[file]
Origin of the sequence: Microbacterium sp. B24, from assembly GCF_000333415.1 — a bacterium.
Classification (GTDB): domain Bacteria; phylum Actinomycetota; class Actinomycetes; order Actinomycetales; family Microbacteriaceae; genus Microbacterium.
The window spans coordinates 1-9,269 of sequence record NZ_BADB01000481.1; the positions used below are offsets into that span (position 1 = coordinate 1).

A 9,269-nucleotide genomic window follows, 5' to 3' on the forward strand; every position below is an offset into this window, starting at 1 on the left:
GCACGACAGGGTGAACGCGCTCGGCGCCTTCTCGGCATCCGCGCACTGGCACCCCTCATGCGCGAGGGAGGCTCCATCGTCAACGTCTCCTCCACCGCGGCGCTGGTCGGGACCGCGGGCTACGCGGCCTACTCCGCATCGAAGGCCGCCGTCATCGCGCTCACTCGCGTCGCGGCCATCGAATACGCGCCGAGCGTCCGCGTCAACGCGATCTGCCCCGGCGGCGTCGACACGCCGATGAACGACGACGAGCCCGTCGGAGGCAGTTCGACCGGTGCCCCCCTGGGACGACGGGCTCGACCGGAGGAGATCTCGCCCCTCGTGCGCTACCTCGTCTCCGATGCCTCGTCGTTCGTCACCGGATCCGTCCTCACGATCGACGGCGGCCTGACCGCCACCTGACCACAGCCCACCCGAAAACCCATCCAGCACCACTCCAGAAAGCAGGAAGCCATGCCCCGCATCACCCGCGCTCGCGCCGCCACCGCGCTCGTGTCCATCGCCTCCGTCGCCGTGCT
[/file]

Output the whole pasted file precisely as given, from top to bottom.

Origin of the sequence: Microbacterium sp. B24, from assembly GCF_000333415.1 — a bacterium.
Classification (GTDB): domain Bacteria; phylum Actinomycetota; class Actinomycetes; order Actinomycetales; family Microbacteriaceae; genus Microbacterium.
The window spans coordinates 1-9,269 of sequence record NZ_BADB01000481.1; the positions used below are offsets into that span (position 1 = coordinate 1).

A 9,269-nucleotide genomic window follows, 5' to 3' on the forward strand; every position below is an offset into this window, starting at 1 on the left:
GCACGACAGGGTGAACGCGCTCGGCGCCTTCTCGGCATCCGCGCACTGGCACCCCTCATGCGCGAGGGAGGCTCCATCGTCAACGTCTCCTCCACCGCGGCGCTGGTCGGGACCGCGGGCTACGCGGCCTACTCCGCATCGAAGGCCGCCGTCATCGCGCTCACTCGCGTCGCGGCCATCGAATACGCGCCGAGCGTCCGCGTCAACGCGATCTGCCCCGGCGGCGTCGACACGCCGATGAACGACGACGAGCCCGTCGGAGGCAGTTCGACCGGTGCCCCCCTGGGACGACGGGCTCGACCGGAGGAGATCTCGCCCCTCGTGCGCTACCTCGTCTCCGATGCCTCGTCGTTCGTCACCGGATCCGTCCTCACGATCGACGGCGGCCTGACCGCCACCTGACCACAGCCCACCCGAAAACCCATCCAGCACCACTCCAGAAAGCAGGAAGCCATGCCCCGCATCACCCGCGCTCGCGCCGCCACCGCGCTCGTGTCCATCGCCTCCGTCGCCGTGCT